Waves from the birth of time

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scientists reported finding the earliest echoes of the Big Bang. The long-sought evidence supports the idea that the universe inflated in a flash. A scientific theory, called inflation, held that during the first trillionth of a trillionth of a trillionth of a second after the Big Bang, the universe grew outward faster than the speed of light. It soon stretched out farther than any telescope can see.

Cosmologists are astronomers who study the early universe. They first introduced the theory of inflation more than 30 years ago. Since then, it's become an important part of the explanation for how the universe began. Inflation helps answer some questions raised by the Big Bang. One is why the universe looks the same in every direction. Another is why it isn't clumpier in some directions. (Inflation would have smoothed everything out. It’s just like what happens when blowing up a party balloon.)
However, scientists couldn't be sure inflation happened. They lacked solid evidence. The new discovery provides that evidence. It identified the lingering effects of inflation on the oldest light in the universe.
“We now have a much stronger belief that we understand the early universe than we did yesterday,” Sean Carroll told Science News on the day of the news announcement. An astrophysicist at the California Institute of Technology in Pasadena, he studies the role of energy and other physical phenomena affecting stars and other objects in space. He did not work on the new study.
But dozens of other scientists did. They couldn't travel back in time to the Big Bang; it was 13.8 billion years ago. But they also didn't have to. According to that inflation theory, the Big Bang sent waves rippling through the stuff of space. Known as “gravitational waves,” they would alternately squeeze and stretch the fabric of space. So their passage should have left a mark on the farthest reaches of the known universe. Scientists had sought those telltale marks.
For their search, the scientists used a telescope at the South Pole. It’s called BICEP2 (short for the Background Imaging of Cosmological Extragalactic Polarization). By gauging the temperature of deep space, this telescope works almost like a giant thermometer. Scientists built it deep in Antarctica. The region’s cold, dry and stable air is perfect for peering deep into space — and back into time.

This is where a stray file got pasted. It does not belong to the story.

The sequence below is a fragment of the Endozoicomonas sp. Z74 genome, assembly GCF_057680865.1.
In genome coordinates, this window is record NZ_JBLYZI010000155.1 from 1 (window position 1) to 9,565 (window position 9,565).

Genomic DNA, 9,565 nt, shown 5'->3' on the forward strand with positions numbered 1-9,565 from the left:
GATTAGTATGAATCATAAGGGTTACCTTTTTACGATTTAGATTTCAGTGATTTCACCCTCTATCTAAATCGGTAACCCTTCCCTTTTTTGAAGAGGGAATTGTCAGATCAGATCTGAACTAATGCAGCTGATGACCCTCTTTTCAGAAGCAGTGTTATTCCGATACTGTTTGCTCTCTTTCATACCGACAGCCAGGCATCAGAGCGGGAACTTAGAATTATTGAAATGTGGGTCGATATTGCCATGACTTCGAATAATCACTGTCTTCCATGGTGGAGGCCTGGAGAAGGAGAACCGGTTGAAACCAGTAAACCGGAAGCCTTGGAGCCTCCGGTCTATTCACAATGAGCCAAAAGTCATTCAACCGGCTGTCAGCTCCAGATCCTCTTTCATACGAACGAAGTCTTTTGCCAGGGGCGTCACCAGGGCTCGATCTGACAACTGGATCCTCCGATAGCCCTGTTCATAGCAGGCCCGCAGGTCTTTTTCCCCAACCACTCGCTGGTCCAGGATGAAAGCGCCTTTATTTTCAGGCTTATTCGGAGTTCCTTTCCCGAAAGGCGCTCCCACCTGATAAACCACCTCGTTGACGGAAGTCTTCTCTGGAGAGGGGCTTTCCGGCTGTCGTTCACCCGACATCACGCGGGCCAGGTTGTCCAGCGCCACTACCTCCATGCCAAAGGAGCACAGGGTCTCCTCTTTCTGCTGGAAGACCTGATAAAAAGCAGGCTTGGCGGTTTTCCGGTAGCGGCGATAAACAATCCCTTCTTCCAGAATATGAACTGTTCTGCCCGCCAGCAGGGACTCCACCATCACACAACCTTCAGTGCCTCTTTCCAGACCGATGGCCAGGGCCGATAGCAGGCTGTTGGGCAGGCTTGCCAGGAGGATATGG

For 50 years, scientists have known that energy in the form of microwave radiation lingered long after the Big Bang. BICEP2 studies this type of light. The telescope records the behavior of photons. Those particles transport radiation, like this microwave signal.
John Kovac led the new search for the Big Bang’s echoes. An astronomer, he works at the Harvard-Smithsonian Center for Astrophysics in Cambridge, Mass. His large team has just published a series of papers online. These report finding twists and turns in the patterns of the microwave photons. Kovac’s group now concludes that gravitational waves are the only plausible explanation for that.
These scientists will to continue to go over their data. They want to make sure their results didn't arise from a problem in the telescope or some error in their analysis. And at least eight other telescopes will continue to look for similar patterns in that early light, called the cosmic microwave background radiation.
For now, many scientists are thrilled by the news. Among them is Scott Dodelson, at the Fermi National Accelerator Laboratory in Batavia, Ill. Confirmation of gravitational waves offers new opportunities for scientists to test more ideas about the nature of the universe, the astrophysicist told Science News.
“This opens up a whole new window,” he explains — “a whole new research area.”

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